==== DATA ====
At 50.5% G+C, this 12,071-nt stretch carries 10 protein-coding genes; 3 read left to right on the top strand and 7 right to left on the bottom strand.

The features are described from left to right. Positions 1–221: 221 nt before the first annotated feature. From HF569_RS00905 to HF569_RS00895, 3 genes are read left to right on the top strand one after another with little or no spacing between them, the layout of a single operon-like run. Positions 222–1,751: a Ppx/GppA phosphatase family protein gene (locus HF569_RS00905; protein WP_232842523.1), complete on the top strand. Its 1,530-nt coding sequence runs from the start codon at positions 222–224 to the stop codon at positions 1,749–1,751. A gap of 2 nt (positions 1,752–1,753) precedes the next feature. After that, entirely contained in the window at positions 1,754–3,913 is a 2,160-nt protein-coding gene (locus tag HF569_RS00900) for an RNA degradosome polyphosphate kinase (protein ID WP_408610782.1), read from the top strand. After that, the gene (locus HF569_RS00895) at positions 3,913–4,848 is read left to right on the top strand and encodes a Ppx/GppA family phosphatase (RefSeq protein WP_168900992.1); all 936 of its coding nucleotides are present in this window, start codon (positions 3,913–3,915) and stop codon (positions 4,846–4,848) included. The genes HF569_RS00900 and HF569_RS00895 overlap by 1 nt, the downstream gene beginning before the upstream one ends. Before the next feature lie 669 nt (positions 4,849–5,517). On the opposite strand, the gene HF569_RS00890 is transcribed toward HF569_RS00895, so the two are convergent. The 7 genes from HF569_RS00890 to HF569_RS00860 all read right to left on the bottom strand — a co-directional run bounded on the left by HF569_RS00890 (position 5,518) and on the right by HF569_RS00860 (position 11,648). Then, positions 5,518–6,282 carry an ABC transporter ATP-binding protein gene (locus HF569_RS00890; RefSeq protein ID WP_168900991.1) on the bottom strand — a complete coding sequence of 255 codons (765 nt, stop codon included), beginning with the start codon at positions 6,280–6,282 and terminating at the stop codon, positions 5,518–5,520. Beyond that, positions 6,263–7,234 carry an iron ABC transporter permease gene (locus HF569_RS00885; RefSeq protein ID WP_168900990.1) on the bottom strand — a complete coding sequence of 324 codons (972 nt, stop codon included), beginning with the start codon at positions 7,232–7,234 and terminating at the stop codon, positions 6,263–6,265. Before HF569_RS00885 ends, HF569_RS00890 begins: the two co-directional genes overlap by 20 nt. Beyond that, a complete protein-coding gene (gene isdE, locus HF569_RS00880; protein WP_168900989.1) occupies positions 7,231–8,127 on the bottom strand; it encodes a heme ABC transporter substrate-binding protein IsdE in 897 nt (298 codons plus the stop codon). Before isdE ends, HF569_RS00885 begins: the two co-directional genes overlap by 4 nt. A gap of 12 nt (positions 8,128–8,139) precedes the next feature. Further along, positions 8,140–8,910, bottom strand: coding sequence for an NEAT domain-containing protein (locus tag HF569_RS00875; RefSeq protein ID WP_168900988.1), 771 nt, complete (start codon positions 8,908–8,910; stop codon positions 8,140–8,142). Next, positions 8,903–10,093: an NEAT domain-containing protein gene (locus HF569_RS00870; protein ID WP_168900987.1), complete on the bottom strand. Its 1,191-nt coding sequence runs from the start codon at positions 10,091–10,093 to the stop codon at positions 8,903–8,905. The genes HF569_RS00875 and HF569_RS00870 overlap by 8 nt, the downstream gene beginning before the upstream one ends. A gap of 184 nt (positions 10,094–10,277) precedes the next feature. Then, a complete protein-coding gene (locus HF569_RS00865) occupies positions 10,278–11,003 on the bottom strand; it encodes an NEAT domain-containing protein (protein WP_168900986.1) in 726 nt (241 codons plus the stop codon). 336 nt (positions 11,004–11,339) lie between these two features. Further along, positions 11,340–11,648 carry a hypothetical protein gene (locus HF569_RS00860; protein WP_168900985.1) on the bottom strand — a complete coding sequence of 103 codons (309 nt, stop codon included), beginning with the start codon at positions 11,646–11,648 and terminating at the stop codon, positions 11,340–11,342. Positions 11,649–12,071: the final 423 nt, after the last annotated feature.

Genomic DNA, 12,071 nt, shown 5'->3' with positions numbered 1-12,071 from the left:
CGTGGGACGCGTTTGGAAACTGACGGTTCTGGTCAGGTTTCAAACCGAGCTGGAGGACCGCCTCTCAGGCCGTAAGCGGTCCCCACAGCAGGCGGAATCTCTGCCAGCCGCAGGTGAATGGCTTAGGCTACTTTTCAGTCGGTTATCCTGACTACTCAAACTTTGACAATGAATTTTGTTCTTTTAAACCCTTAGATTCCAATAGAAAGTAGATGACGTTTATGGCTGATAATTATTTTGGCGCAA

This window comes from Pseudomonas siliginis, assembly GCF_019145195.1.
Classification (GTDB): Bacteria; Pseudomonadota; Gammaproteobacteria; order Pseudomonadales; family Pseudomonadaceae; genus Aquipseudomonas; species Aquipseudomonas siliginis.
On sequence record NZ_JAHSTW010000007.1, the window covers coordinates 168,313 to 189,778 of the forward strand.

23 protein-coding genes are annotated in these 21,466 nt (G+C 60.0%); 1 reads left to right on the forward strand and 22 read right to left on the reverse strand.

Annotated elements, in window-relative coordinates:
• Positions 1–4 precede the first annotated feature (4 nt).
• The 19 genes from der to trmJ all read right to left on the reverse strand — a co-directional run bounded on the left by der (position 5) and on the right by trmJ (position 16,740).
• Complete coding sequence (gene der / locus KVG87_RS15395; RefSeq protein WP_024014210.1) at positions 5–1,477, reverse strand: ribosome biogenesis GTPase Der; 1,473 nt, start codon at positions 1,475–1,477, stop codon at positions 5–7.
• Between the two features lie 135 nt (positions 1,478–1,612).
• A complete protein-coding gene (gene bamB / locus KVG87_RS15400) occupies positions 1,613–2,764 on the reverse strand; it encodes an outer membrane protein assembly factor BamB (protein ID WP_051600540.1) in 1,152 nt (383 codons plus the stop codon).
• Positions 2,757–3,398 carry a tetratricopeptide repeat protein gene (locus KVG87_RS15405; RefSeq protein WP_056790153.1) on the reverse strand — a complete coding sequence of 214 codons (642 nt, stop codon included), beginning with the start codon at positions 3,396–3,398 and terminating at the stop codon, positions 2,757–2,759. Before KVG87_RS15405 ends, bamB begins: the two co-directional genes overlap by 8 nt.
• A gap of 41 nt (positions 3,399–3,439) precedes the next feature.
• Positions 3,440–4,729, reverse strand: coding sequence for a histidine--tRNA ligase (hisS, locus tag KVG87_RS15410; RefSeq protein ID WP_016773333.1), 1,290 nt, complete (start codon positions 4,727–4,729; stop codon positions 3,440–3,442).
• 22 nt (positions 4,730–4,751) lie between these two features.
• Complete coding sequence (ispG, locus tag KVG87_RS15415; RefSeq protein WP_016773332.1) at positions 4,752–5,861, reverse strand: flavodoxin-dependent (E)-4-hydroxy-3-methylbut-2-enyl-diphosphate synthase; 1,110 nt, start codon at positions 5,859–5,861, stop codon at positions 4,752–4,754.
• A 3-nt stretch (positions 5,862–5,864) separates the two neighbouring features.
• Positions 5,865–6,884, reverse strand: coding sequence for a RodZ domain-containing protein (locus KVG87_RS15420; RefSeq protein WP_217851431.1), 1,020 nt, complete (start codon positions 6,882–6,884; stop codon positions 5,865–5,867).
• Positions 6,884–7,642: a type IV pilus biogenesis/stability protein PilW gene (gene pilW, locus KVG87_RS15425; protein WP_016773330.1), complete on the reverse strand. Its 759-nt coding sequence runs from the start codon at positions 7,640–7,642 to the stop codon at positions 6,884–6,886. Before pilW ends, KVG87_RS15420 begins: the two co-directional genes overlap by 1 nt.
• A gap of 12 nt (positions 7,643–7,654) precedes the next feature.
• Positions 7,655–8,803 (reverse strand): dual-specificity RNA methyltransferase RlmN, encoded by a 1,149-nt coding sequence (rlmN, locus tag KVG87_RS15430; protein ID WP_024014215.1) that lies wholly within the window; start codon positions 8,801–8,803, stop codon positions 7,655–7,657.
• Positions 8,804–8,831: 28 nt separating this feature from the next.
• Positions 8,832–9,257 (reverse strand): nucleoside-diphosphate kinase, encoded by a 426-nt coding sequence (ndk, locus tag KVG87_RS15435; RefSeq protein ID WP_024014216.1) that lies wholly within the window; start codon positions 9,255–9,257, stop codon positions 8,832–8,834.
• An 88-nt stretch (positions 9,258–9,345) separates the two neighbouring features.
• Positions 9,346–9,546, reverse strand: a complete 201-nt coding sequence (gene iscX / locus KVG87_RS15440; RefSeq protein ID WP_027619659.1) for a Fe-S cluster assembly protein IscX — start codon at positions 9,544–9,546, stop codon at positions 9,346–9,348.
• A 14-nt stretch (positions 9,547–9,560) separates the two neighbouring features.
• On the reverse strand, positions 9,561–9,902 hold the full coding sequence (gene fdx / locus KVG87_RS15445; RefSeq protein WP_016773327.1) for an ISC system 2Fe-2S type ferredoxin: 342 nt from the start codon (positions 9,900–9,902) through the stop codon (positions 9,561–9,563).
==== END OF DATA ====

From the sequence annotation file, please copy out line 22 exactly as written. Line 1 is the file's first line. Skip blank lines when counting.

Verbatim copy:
• Positions 6,884–7,642: a type IV pilus biogenesis/stability protein PilW gene (gene pilW, locus KVG87_RS15425; protein WP_016773330.1), complete on the reverse strand. Its 759-nt coding sequence runs from the start codon at positions 7,640–7,642 to the stop codon at positions 6,884–6,886. Before pilW ends, KVG87_RS15420 begins: the two co-directional genes overlap by 1 nt.